U.S. News

Obama, Clinton exchange fresh blows

WASHINGTON (Reuters) - In a flap that has shifted the Democratic 2008 presidential race to a more negative tone, Barack Obama on Friday said Hillary Clinton was showing bad judgment for refusing to consider a dramatic change in U.S. foreign policy.

U.S. Senator Barack Obama (D-IL) speaks as U.S. Senator Hillary Clinton (D-NY) listens during the Democratic presidential candidates' CNN/YouTube debate in Charleston, South Carolina on the campus of The Citadel, July 23, 2007. REUTERS/Tami Chappell

Visiting the early voting state of Iowa, Obama kept up the attack on Clinton in a dispute that has lasted all week over whether the next president to be elected in November 2008 should be prepared to meet leaders of hostile nations like Iran, Cuba, Syria, North Korea and Venezuela.

Clinton, leading in the Democratic contest, considers the first-term senator from Illinois naive for saying he would be willing to meet the troublesome leaders, while Obama thinks Clinton is sticking to the foreign policy status quo of the much-criticized Bush administration.

“So often in Washington, experience means doing what we’ve been doing over and over and over again. Well, to me that’s not experience if what you’re doing isn’t working,” Obama told a crowd on a farm in Adel, a field of corn behind him.

“It’s bad judgment and if you want to show good judgment, then you’ve got to be open to changing the way we do things in order to get different outcomes,” he said.

Clinton, a two-term senator from New York and former first lady, did not back down from her belief that any meetings with the leaders should be preceded by lower-level diplomacy to make sure there is a reason for the leaders to meet.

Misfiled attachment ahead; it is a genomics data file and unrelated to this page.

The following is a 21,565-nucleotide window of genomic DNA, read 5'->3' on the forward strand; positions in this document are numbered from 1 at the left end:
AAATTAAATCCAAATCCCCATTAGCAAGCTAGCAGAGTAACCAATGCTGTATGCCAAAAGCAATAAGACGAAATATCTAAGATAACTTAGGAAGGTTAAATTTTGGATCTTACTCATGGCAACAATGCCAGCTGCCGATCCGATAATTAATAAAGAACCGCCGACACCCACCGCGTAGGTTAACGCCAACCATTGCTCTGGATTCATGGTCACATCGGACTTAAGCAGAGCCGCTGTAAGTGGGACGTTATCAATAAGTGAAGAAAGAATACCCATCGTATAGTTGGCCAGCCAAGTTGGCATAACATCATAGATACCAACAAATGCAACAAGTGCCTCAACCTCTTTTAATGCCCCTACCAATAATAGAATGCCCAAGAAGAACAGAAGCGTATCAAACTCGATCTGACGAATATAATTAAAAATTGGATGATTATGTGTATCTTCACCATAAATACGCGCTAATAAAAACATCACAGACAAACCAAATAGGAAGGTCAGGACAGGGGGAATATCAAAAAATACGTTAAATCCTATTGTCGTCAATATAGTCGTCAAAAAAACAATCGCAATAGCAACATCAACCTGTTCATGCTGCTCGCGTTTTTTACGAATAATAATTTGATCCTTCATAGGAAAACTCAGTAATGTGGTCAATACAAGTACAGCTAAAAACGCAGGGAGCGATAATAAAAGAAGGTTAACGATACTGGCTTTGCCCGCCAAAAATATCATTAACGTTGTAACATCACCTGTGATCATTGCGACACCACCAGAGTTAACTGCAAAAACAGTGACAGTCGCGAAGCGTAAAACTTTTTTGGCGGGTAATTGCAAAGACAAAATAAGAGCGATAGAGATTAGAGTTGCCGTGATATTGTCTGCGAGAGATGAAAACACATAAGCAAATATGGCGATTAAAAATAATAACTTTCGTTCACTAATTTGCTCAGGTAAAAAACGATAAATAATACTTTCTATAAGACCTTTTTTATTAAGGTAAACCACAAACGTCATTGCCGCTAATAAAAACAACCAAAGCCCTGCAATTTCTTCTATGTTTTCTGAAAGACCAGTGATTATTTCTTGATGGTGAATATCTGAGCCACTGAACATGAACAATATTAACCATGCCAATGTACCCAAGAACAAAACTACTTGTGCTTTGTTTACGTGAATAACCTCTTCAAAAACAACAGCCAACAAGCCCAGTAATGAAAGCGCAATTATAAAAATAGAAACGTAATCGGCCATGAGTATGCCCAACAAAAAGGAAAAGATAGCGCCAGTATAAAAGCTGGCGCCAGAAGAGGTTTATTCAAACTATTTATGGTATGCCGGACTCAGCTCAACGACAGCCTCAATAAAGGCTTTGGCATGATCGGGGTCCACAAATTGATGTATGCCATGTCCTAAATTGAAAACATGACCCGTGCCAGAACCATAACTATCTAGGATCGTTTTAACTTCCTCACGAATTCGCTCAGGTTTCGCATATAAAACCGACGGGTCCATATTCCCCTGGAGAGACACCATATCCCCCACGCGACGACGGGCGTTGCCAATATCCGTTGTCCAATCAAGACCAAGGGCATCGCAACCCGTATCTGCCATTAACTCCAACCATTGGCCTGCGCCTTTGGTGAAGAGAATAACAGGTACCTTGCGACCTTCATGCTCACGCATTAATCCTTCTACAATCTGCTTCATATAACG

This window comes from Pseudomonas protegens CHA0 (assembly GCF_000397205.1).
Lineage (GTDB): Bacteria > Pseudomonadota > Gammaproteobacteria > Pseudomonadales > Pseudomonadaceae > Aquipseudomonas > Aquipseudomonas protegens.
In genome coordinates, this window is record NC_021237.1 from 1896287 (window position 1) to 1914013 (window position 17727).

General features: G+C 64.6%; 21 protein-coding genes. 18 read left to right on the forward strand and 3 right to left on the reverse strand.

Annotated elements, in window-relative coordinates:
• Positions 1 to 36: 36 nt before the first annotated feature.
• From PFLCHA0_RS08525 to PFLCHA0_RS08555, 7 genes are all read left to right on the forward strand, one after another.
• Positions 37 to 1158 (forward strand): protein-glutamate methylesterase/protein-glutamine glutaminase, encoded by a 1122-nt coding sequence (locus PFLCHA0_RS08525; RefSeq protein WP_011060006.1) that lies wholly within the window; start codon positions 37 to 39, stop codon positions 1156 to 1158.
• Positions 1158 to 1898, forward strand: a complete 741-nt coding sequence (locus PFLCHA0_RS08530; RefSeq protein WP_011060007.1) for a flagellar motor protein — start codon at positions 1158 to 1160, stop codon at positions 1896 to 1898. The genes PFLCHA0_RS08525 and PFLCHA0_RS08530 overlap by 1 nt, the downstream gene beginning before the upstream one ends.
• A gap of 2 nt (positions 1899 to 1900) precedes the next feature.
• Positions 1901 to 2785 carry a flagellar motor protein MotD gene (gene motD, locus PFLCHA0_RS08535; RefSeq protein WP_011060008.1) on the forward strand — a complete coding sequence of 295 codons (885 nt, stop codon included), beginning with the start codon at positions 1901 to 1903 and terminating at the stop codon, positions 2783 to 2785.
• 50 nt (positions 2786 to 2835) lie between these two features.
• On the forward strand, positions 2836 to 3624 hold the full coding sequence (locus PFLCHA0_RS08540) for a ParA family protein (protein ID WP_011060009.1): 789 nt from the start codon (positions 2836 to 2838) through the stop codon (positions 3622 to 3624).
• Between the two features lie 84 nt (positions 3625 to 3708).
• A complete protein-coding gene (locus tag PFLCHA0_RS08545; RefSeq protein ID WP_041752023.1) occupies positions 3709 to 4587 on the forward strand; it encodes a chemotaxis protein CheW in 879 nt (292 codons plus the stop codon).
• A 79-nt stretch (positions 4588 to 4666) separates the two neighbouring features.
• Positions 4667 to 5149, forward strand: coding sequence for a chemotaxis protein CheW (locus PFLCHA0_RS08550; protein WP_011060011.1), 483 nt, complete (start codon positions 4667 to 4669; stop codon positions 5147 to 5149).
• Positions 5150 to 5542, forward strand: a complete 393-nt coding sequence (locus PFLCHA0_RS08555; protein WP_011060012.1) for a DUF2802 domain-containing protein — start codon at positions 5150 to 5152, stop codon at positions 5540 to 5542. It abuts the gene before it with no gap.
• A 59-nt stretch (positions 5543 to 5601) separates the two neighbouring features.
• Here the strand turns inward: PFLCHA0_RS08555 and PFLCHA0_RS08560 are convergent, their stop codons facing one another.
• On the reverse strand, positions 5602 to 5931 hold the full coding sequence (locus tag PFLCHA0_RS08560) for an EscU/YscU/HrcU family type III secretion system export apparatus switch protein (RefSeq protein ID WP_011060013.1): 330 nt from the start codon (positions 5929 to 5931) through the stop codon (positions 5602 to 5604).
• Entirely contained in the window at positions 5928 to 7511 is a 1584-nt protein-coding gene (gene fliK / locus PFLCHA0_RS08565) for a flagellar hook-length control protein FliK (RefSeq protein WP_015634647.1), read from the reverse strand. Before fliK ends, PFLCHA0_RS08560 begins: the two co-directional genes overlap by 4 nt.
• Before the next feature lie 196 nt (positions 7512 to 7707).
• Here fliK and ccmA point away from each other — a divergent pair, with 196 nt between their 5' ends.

But at a campaign event in West Virginia, she stressed that her diplomacy would be more expansive than that of the Bush White House, saying “we will get back to working with other countries.”


“I want to make it absolutely clear that I will be sending high-level presidential envoys, including my husband, all over the world, to send a message to not only leaders but countries, ‘We are back and we want to be working to find common interests and common ground with all of you,’” she said.

The Obama camp, looking for an opening to use the feud to cut into Clinton’s lead in the polls, put up an advertisement on news sites on Friday in Iowa and New Hampshire.

The ad criticizes Clinton for her initial vote in support of the Iraq war and asks the question, “Ready for a New Direction?”

The Clinton camp placed comments from her and Obama on her web site,, and provided a link to an opinion article written by conservative Charles Krauthammer that described “how the grizzled veteran showed up the clueless rookie.”

The Clinton camp also cited the episode in a letter seeking campaign contributions. It was e-mailed to supporters.

Former Sen. John Edwards, in third place in the polls behind Clinton and Obama to become the Democratic presidential nominee, tried to take the high road, saying the Clinton-Obama feud was an example of “what’s wrong in Washington.”

“We’ve had two good people, Democratic candidates for president, who’ve spent their time attacking each other instead of attacking the problems facing our country,” Edwards, the party’s 2004 vice presidential candidate, told the Urban League annual conference in St. Louis.

Another Democratic candidate, Connecticut Sen. Chris Dodd, called the conflict “just another personal argument among politicians, and that’s lamentable given the stakes in this election.”

Still another Democratic candidate, New Mexico Gov. Bill Richardson, who has done his share of international diplomacy as a former U.S. ambassador to the United Nations, said he did not see what all the fuss was about.

“You know, I’ve actually met a lot of these guys already -- I’ve met (Cuban leader Fidel) Castro, I’ve met (Venezuelan President Hugo) Chavez,” he told The Washington Post.

Additional reporting by Kay Henderson